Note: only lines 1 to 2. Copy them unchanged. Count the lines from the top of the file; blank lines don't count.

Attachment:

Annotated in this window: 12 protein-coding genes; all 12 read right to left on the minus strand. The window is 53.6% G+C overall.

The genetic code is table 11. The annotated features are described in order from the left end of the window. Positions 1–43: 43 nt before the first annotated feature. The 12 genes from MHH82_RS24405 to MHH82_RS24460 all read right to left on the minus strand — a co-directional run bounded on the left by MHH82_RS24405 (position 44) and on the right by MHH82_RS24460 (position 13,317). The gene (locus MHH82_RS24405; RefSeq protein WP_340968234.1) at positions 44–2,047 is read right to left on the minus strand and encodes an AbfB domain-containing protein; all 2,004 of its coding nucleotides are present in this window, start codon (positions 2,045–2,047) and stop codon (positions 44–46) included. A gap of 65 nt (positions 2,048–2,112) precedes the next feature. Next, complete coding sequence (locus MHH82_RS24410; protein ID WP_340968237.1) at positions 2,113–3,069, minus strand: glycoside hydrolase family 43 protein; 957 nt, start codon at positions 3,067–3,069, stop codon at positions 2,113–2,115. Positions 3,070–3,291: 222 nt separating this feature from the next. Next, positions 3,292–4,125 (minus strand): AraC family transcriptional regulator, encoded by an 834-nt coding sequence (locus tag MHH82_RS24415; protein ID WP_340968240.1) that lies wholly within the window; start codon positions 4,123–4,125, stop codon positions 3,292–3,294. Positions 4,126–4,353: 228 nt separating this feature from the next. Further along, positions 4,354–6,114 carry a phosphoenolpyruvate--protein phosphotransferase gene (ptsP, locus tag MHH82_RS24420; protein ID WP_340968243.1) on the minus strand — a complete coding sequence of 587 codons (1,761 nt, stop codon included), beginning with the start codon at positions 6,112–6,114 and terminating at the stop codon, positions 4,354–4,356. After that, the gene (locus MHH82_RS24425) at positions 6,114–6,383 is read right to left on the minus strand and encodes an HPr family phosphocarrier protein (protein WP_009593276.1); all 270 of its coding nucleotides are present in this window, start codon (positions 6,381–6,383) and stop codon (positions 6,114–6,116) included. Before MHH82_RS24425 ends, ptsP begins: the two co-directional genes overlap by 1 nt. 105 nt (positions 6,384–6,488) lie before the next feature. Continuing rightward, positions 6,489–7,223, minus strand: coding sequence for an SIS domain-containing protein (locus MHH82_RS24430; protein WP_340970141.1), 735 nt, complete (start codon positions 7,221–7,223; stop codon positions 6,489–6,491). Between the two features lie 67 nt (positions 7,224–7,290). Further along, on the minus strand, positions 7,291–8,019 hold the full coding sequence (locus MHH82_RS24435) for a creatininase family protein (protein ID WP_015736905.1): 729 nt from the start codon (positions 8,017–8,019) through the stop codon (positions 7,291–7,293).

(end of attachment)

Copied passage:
Annotated in this window: 12 protein-coding genes; all 12 read right to left on the minus strand. The window is 53.6% G+C overall.

The genetic code is table 11. The annotated features are described in order from the left end of the window. Positions 1–43: 43 nt before the first annotated feature. The 12 genes from MHH82_RS24405 to MHH82_RS24460 all read right to left on the minus strand — a co-directional run bounded on the left by MHH82_RS24405 (position 44) and on the right by MHH82_RS24460 (position 13,317). The gene (locus MHH82_RS24405; RefSeq protein WP_340968234.1) at positions 44–2,047 is read right to left on the minus strand and encodes an AbfB domain-containing protein; all 2,004 of its coding nucleotides are present in this window, start codon (positions 2,045–2,047) and stop codon (positions 44–46) included. A gap of 65 nt (positions 2,048–2,112) precedes the next feature. Next, complete coding sequence (locus MHH82_RS24410; protein ID WP_340968237.1) at positions 2,113–3,069, minus strand: glycoside hydrolase family 43 protein; 957 nt, start codon at positions 3,067–3,069, stop codon at positions 2,113–2,115. Positions 3,070–3,291: 222 nt separating this feature from the next. Next, positions 3,292–4,125 (minus strand): AraC family transcriptional regulator, encoded by an 834-nt coding sequence (locus tag MHH82_RS24415; protein ID WP_340968240.1) that lies wholly within the window; start codon positions 4,123–4,125, stop codon positions 3,292–3,294. Positions 4,126–4,353: 228 nt separating this feature from the next. Further along, positions 4,354–6,114 carry a phosphoenolpyruvate--protein phosphotransferase gene (ptsP, locus tag MHH82_RS24420; protein ID WP_340968243.1) on the minus strand — a complete coding sequence of 587 codons (1,761 nt, stop codon included), beginning with the start codon at positions 6,112–6,114 and terminating at the stop codon, positions 4,354–4,356. After that, the gene (locus MHH82_RS24425) at positions 6,114–6,383 is read right to left on the minus strand and encodes an HPr family phosphocarrier protein (protein WP_009593276.1); all 270 of its coding nucleotides are present in this window, start codon (positions 6,381–6,383) and stop codon (positions 6,114–6,116) included. Before MHH82_RS24425 ends, ptsP begins: the two co-directional genes overlap by 1 nt. 105 nt (positions 6,384–6,488) lie before the next feature. Continuing rightward, positions 6,489–7,223, minus strand: coding sequence for an SIS domain-containing protein (locus MHH82_RS24430; protein WP_340970141.1), 735 nt, complete (start codon positions 7,221–7,223; stop codon positions 6,489–6,491). Between the two features lie 67 nt (positions 7,224–7,290). Further along, on the minus strand, positions 7,291–8,019 hold the full coding sequence (locus MHH82_RS24435) for a creatininase family protein (protein ID WP_015736905.1): 729 nt from the start codon (positions 8,017–8,019) through the stop codon (positions 7,291–7,293).